MALY (Trauma)

MALY (Trauma)

MALY is the drummer of the polish death metal act TRAUMA and here is his contribution to The Blast Beast Series

What is the force behind you being a drummer, that is, what keeps you going?

The key for a strong and good group is to have skilled drummer. Being a drummer is very responsible role and if a drummer will make a mistake within the song the whole group will be screwed. It’s extremely important to play evenly throughout the whole song, so the people could hear it clearly and enjoy it.

By the way… Girls love crazy drummers! HAHAHA!

You are playing in a genre where both technique and speed, together with groove, are important ingredients. What do you think is the most important of these?

Both of these things are important, because they merge together and give accurate picture of the every musician, either good or bad one. I can’t imagine a drummer without feel to the rhythm. It’s known thing that in our music technique has to go together with the speed and once you’ll feel the rhythm – I can guarantee – that after spending plenty of hours with the drums you’ll get where u want to go with the quality and will become successful.

Which drummer has inspired you the most throughout the years, and what would you have said to him/her if you had the chance to meet him/her in person?

There are many great drummers and I’m trying not to be focused on one favourite one, but in the last few years I’m fascinated by Mike Portnoy – he’s first class. If I ever met him I would ask him about some great patents. We would go then for a beer and talk about music and life in general.


Which is best while rehearsing alone: systematic progress or full improvisation?

Systematic progress helps u to form and implement of your own technique, remembering your own patents and to keep good form, but the art of improvisation helps u to keep developing the form of your music. This makes you to think and to start to contrive which then helps to break boundaries and u can play nearly anything. When we improvise we always get surprised how unusual and good it sounds. Progress and improvisation go together and both are really crucial part of every musician.

Do you have any "core rehearsal tips" that have given you a lot of progress in your drumming?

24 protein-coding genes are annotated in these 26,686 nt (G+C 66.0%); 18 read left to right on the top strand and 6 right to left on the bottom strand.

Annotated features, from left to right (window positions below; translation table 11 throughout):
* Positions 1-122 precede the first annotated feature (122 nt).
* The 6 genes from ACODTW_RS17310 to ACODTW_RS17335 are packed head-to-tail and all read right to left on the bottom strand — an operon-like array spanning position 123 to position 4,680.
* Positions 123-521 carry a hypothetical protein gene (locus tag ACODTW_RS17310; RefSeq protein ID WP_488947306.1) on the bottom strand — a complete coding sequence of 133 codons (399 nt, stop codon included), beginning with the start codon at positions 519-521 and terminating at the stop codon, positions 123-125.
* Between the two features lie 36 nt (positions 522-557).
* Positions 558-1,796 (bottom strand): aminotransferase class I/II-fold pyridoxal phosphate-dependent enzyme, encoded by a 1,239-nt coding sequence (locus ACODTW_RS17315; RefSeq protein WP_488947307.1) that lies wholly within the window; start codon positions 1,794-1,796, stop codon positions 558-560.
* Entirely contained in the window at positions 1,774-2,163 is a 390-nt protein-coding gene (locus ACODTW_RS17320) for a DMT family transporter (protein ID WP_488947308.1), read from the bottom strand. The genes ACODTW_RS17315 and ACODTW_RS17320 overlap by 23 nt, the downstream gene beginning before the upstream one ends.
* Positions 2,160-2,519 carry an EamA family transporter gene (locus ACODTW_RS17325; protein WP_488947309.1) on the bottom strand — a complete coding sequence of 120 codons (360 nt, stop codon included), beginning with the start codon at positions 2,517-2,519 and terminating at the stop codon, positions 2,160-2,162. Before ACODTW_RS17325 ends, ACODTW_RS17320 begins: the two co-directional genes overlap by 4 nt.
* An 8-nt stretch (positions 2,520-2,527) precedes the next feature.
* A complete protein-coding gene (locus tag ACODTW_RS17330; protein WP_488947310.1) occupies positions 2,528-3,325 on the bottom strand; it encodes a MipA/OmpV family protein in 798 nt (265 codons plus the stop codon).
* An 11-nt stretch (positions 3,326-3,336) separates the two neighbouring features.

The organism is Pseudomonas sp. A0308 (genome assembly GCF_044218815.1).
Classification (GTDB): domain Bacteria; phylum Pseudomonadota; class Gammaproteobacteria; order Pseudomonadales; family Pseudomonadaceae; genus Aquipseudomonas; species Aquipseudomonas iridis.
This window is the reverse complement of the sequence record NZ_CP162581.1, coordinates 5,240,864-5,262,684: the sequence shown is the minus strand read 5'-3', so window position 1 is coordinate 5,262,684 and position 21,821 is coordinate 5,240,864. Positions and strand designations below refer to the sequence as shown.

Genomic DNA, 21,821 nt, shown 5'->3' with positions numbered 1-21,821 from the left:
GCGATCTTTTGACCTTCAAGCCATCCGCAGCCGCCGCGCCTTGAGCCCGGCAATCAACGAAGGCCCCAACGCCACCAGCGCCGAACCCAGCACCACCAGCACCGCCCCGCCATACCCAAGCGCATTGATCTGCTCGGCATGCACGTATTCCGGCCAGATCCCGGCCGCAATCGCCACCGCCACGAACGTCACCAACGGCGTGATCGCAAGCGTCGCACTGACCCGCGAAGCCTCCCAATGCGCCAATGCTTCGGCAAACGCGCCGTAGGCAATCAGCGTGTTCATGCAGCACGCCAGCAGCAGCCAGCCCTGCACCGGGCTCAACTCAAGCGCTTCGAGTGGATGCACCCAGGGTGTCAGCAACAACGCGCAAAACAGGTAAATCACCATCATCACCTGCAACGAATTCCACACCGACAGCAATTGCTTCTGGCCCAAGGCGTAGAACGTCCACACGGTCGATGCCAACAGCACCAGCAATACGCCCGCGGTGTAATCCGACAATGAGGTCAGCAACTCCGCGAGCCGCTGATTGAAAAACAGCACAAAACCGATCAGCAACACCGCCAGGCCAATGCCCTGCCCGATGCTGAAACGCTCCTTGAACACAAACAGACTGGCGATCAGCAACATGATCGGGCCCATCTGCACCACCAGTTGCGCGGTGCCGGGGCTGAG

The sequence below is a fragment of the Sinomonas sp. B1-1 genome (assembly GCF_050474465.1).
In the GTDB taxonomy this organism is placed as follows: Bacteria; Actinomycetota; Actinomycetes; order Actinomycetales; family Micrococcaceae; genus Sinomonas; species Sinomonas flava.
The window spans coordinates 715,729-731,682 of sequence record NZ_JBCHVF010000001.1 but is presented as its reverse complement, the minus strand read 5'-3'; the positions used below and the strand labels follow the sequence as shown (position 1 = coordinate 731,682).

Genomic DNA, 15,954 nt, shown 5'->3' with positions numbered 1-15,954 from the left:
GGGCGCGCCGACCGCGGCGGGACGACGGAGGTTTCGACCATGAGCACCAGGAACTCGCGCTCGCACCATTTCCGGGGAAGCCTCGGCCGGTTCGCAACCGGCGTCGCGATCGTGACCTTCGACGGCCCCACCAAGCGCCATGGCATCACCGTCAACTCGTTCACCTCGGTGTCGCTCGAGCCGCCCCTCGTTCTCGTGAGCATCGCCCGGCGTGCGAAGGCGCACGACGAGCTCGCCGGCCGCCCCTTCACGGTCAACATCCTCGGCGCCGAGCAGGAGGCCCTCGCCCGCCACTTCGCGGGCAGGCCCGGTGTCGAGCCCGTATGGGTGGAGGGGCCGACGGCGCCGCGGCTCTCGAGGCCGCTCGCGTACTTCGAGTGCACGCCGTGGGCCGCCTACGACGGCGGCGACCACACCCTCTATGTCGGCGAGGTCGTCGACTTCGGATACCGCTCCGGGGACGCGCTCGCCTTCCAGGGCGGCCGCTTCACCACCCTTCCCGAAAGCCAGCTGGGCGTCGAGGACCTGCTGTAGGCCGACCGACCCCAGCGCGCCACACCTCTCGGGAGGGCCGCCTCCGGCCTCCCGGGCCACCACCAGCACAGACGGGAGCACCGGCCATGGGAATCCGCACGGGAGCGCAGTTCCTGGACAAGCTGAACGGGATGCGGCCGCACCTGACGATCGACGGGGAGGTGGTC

Unfortunately I don’t know any patents or tricks. For me the only working patent is hard work with the instrument with plenty of sweat during many hours on rehearsals.

What is important for you while rehearsing new songs/riffs with your band? Is there something in particular you do or listen for?

I try to memorize new motifs straightaway and then often to develop them in the way that they would sound better for me. We always try to improvise the motifs with other themes, we change and contrive until we realize that we are already happy with the outcome and it sounds good enough for our tastes. We often have different opinions, but always have in mind the fact so it would merge and sound well together. We always try to improve during a recording session, but we try to stay focused not to overdo and spoil the initial idea.

What is, in your opinion, the biggest challenges for extreme drummers (or, generally speaking, drummers), and what can you do to work them out?

To be honest I have never thought about it, but the biggest challenge for a drummer is probably to play on a drum set with thousand cymbals and toms with the speed of light (HAHAHA!). I don’t feel the need of challenge in order to impress anyone, there’s many great drummers and it’s up to the listener who likes who, it’s the matter of opinion and taste. New challenges appear during recording new albums and we always try to fulfil to maximum of our abilities.

Wrists or fingers? Heel up or down? Why?

We have to use both, wrists and fingers. When playing fast, it’s easier to use fingers, because you don’t get tired so much and so quick. When playing with wrists in slower moments of the song you can play more appealing to the eye and present the force of it to the public. When playing with a heel I always keep it up, it makes it easier for me, because I learned it this way. Hitting the kick drum with the heel up makes the sound of this kick stronger and firmer. It’s rare occasion to see the drummer playing a kick drum with the heel all the way down.